Word List Interference, a subtest from the NEPSY® Second Edition, will be used to measure Verbal Memory Span and Verbal Working Memory which are important executive functions.

    Scores for 7 to 12 years old children (not applicable to 6 years old):

    1. Repetition (WIRP)Total Score: 0 (min.) - 20 (max.).
    2. Recall (WIRC) Total Score: 0 (min.) - 40 (max.).

    Raw scores are converted to scaled scores* by Pearson's NEPSY-2 machine based scoring tool. Lower vs. higher scores on WIRP or WIRC means more limited vs. better Verbal Memory Span or Verbal Working Memory, respectively.

    *Converted scaled scores have a mean of 10, a standard deviation of 3, and a range from 1-19.


  4. Executive function by task performance: Inhibitory Control [ Time Frame: Baseline ]

    Inhibition, a subtests from the NEPSY® Second Edition, will be used to measure Inhibitory Control which is an important executive function. Scaled scores are calculated by Pearson's NEPSY-2 machine based scoring tool.

    In brief, a low Inhibition-Inhibition Combined Scaled Score* indicate poor Inhibitory Control, and a low Inhibition-Switching Combined Scaled Score* indicate poor Inhibitory Control and Cognitive Flexibility.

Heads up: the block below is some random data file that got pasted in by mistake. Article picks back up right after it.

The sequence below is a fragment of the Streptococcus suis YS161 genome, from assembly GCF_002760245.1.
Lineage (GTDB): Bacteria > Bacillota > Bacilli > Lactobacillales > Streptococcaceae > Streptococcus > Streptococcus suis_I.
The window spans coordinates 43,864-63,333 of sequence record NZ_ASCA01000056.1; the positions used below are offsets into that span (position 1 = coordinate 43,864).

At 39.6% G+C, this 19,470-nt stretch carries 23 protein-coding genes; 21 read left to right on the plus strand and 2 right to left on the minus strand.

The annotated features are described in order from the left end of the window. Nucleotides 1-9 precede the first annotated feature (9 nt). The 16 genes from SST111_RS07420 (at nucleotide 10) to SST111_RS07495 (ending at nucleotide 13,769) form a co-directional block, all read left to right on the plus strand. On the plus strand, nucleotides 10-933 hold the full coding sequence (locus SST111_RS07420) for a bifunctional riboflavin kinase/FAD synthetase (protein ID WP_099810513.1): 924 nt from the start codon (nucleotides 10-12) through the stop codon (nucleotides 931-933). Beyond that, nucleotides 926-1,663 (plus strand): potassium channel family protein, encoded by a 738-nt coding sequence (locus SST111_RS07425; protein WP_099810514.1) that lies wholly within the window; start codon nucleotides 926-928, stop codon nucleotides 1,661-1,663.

The Inhibition-Inhibition Combined Scaled Score integrates error rate and time (i.e., raw score Inhibition-Inhibition Total Errors and Completion Time) with an emphasis on accuracy of performance over speed. .

    *Converted scaled scores have a mean of 10, a standard deviation of 3, and a range from 1-19.


  5. Executive function by task performance: Cognitive Flexibility [ Time Frame: Baseline ]

    Inhibition, a subtests from the NEPSY® Second Edition, will be used to measure Inhibitory Control and Cognitive Flexibility which are important executive functions. Scaled scores are calculated by Pearson's NEPSY-2 machine based scoring tool.

    In brief, a low Inhibition-Switching Combined Scaled Score* indicate poor Inhibitory Control and Cognitive Flexibility.

    The Inhibition-Switching Combined Scaled Score integrates error rates and time (i.e., raw score Inhibition-Switching Total Errors Completion Time) with more weight given on accuracy than speed.

    *Converted scaled scores have a mean of 10, a standard deviation of 3, and a range from 1-19.


  6. Executive function by task performance: non-verbal Cognitive Flexibility [ Time Frame: Baseline ]

    Design Fluency, a subtests from the NEPSY® Second Edition, will be used to measure Executive Function including non-verbal Cognitive Flexibility.

    Total raw score for 6 to 12 years old children: 0 (min.) - 70 (max.). Raw scores are converted to scaled scores* by Pearson's NEPSY-2 machine based scoring tool.

    In brief, higher scores scores means better non-verbal Cognitive Flexibility and Executive Function, and vice versa.